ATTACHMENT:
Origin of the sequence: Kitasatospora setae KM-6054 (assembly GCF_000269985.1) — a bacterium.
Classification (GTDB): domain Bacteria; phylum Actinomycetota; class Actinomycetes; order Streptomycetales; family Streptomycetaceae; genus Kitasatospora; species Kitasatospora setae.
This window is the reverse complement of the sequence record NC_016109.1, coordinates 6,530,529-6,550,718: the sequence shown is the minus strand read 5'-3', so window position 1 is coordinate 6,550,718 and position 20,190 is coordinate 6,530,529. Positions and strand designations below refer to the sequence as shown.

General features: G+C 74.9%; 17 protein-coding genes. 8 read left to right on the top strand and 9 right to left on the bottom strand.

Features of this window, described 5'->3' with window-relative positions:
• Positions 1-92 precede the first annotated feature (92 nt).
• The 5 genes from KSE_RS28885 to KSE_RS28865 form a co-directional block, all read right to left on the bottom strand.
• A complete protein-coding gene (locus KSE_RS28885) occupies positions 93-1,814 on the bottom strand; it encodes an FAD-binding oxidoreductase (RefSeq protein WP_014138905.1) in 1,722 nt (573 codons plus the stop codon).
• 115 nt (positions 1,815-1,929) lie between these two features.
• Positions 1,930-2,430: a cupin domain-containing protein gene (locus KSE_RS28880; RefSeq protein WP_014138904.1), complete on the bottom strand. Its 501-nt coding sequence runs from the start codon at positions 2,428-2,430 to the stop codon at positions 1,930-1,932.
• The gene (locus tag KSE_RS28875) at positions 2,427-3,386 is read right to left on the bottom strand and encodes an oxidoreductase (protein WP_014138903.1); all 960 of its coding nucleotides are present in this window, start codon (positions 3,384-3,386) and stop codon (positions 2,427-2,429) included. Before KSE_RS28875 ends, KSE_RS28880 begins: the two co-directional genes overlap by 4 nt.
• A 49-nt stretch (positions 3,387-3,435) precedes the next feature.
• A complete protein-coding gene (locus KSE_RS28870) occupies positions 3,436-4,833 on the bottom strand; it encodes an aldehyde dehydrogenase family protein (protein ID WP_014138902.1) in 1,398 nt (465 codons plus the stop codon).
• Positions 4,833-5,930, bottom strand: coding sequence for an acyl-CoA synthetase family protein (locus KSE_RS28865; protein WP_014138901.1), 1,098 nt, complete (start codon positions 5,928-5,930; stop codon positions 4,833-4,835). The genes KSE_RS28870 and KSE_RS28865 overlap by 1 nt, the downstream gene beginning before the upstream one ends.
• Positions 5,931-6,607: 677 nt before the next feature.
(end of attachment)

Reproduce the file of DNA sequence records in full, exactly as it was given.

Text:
Origin of the sequence: Kitasatospora setae KM-6054 (assembly GCF_000269985.1) — a bacterium.
Classification (GTDB): domain Bacteria; phylum Actinomycetota; class Actinomycetes; order Streptomycetales; family Streptomycetaceae; genus Kitasatospora; species Kitasatospora setae.
This window is the reverse complement of the sequence record NC_016109.1, coordinates 6,530,529-6,550,718: the sequence shown is the minus strand read 5'-3', so window position 1 is coordinate 6,550,718 and position 20,190 is coordinate 6,530,529. Positions and strand designations below refer to the sequence as shown.

General features: G+C 74.9%; 17 protein-coding genes. 8 read left to right on the top strand and 9 right to left on the bottom strand.

Features of this window, described 5'->3' with window-relative positions:
• Positions 1-92 precede the first annotated feature (92 nt).
• The 5 genes from KSE_RS28885 to KSE_RS28865 form a co-directional block, all read right to left on the bottom strand.
• A complete protein-coding gene (locus KSE_RS28885) occupies positions 93-1,814 on the bottom strand; it encodes an FAD-binding oxidoreductase (RefSeq protein WP_014138905.1) in 1,722 nt (573 codons plus the stop codon).
• 115 nt (positions 1,815-1,929) lie between these two features.
• Positions 1,930-2,430: a cupin domain-containing protein gene (locus KSE_RS28880; RefSeq protein WP_014138904.1), complete on the bottom strand. Its 501-nt coding sequence runs from the start codon at positions 2,428-2,430 to the stop codon at positions 1,930-1,932.
• The gene (locus tag KSE_RS28875) at positions 2,427-3,386 is read right to left on the bottom strand and encodes an oxidoreductase (protein WP_014138903.1); all 960 of its coding nucleotides are present in this window, start codon (positions 3,384-3,386) and stop codon (positions 2,427-2,429) included. Before KSE_RS28875 ends, KSE_RS28880 begins: the two co-directional genes overlap by 4 nt.
• A 49-nt stretch (positions 3,387-3,435) precedes the next feature.
• A complete protein-coding gene (locus KSE_RS28870) occupies positions 3,436-4,833 on the bottom strand; it encodes an aldehyde dehydrogenase family protein (protein ID WP_014138902.1) in 1,398 nt (465 codons plus the stop codon).
• Positions 4,833-5,930, bottom strand: coding sequence for an acyl-CoA synthetase family protein (locus KSE_RS28865; protein WP_014138901.1), 1,098 nt, complete (start codon positions 5,928-5,930; stop codon positions 4,833-4,835). The genes KSE_RS28870 and KSE_RS28865 overlap by 1 nt, the downstream gene beginning before the upstream one ends.
• Positions 5,931-6,607: 677 nt before the next feature.